Class 6 Theatre's Matt & Ben: A Sharp, Funny, Oddly Moving Analysis of Friendship and Celebrity
It makes as much sense as any other explanation: Kristina Rogers, left, and Mallory Adams in Matt & Ben.
Larry Stone, 12 North Photography
When playwright Greg Kotis was here a few weeks ago, he theorized that his script Eat the Taste -- in which a playwright is kidnapped by mysterious operatives and urged to write a one-man Broadway show about and starring former U.S. Attorney General John Ashcroft -- is not produced particularly often because its premise was of a particular moment in American history and culture, and perhaps that moment has come and gone.
However, iTheatre Collaborative's Eat the Taste was enormously enjoyable in late 2008, even though Ashcroft's profile faded not long after he left office in 2005, despite his curiously compelling oeuvre of such ditties as "Let the Eagle Soar." Some people's legacies are timeless.
Or else the idea that they are is silly enough to be interesting for a long time. Or, heck, both. Hence the delightfulness of Matt & Ben, which tickled funny bones in New York way back in 2003 and is only now premièring in Arizona, courtesy of Class 6 Theatre -- even though Good Will Hunting came out, oh, sweet Jesus, 14 years ago now.
Two young actresses, Mindy Kaling and Brenda Withers, wondered, as many have, how a couple of mooks from Cambridge (Ben Affleck and Matt Damon) went from struggling to golden on the back of a single script that seemed to have materialized out of thin air. So, on behalf of understandably bitter and perplexed film folk everywhere, they wrote a play in which the screenplay, well, had.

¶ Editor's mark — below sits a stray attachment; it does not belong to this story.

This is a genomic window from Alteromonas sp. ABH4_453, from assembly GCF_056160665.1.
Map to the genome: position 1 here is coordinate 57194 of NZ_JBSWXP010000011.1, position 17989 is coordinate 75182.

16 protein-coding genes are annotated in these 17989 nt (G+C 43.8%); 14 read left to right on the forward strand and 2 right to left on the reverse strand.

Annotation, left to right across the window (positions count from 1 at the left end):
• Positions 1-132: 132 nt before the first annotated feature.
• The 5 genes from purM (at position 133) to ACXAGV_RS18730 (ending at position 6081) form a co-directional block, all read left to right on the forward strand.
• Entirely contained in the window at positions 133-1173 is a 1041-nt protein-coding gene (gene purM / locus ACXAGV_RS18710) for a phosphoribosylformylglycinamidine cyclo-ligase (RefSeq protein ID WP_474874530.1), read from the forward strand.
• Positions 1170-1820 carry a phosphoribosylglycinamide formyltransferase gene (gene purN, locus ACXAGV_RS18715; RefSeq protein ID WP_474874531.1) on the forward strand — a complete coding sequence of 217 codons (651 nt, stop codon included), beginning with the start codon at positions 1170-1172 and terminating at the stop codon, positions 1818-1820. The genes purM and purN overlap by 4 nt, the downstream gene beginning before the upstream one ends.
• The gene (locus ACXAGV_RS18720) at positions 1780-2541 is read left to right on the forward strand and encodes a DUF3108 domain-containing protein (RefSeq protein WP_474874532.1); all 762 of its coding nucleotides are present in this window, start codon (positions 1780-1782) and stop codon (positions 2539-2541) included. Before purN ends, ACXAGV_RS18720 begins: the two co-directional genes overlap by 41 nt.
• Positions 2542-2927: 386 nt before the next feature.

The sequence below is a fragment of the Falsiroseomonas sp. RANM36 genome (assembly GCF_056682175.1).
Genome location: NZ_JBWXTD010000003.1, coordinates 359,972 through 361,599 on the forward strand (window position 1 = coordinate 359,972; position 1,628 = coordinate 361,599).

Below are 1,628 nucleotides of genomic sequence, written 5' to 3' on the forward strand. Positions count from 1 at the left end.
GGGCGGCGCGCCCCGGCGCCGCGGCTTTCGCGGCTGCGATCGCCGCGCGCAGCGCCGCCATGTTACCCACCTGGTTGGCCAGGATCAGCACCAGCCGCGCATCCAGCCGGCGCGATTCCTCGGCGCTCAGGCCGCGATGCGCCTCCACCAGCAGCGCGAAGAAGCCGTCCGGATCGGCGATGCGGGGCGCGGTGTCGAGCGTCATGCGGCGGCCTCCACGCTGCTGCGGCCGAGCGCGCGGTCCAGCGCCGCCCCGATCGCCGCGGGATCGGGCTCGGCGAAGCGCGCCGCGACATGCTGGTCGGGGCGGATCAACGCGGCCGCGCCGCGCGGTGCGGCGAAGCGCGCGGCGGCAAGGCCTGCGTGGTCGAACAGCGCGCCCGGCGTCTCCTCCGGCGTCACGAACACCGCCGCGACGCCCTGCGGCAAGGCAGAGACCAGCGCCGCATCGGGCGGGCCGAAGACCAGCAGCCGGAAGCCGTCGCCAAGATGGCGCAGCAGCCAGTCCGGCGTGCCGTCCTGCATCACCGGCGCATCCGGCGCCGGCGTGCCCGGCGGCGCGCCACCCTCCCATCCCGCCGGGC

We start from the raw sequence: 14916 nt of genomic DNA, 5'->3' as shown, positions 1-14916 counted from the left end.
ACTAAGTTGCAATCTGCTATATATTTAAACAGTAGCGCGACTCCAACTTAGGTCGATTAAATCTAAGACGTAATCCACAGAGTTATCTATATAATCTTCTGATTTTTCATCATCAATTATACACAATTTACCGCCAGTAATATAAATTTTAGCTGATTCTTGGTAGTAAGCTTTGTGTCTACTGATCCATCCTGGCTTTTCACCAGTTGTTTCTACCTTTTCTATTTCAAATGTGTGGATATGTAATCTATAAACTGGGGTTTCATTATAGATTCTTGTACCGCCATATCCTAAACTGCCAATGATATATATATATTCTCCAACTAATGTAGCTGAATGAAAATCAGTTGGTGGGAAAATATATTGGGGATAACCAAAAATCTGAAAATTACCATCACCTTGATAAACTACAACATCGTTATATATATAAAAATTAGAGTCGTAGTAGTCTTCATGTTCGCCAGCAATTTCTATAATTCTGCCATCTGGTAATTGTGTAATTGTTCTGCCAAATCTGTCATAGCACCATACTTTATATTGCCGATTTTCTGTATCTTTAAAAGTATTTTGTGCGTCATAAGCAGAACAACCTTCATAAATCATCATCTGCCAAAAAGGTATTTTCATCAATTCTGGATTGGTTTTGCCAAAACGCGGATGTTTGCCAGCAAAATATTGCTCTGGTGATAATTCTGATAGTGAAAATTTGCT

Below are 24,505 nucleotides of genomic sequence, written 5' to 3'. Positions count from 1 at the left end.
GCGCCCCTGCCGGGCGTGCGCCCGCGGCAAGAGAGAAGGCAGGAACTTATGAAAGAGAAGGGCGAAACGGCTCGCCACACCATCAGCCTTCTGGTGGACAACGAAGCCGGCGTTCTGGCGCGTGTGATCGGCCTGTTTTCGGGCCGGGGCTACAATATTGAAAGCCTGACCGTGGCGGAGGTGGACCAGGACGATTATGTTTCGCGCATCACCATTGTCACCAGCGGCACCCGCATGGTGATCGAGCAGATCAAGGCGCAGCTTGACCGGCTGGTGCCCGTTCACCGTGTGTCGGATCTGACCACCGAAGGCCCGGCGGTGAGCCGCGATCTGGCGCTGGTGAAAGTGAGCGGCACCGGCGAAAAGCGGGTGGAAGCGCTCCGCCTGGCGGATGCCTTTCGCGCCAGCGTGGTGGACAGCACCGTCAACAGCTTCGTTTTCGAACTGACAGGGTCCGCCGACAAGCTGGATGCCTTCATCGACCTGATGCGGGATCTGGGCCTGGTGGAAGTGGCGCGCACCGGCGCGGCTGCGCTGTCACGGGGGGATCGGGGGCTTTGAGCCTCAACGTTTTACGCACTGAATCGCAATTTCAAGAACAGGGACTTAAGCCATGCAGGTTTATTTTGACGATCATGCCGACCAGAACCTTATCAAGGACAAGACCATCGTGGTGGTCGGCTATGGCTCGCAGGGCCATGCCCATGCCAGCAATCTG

The title characters, originally played by the authors, are still played by two young women, which cements the distance from reality at exactly where it should be. We're therefore spared the pointless bother of wondering whether their casting is a good "choice" -- but Kristina Rogers and Mallory Adams, in the hands of Class 6 founder and artistic director Eric Schoen, do a fabulous job creating two very different and complementary personalities: a hyper-serious, hard-working, driven professional (Damon, as we're given to understand) and a charming, popular, visceral-yet-savvy seducer (Affleck), whose craving for fame is as powerful as his best buddy's hunger for excellence.
Matt & Ben's references to pop culture, high culture, gossip, industry shenanigans, and the nature of fame are quite funny. The show's just over an hour long and is relentlessly paced. But the finest work to be seen here, I'm convinced, is the depiction of the relationship between the two characters, which appears deep, complex, and very real.
Among the several ironies highlighted by the production is that the phrase "mixed reviews and box-office success," used incessantly to describe careers such as Damon's, describes exactly the opposite of what's happening at the theater. Why aren't more people talking up this show and attending it in droves? Fill up those seats, people! And be sure to stay after for a few minutes to listen to the boys' Oscar acceptance speech.
Matt & Ben continues through Sunday, February 20, at Mesa Arts Center, One East Main Street. Tickets are $23, although the Wednesday, February 16 performance (tonight!) is pay-what-you-can at the door. Order tickets for other shows here or call 480-644-6500.
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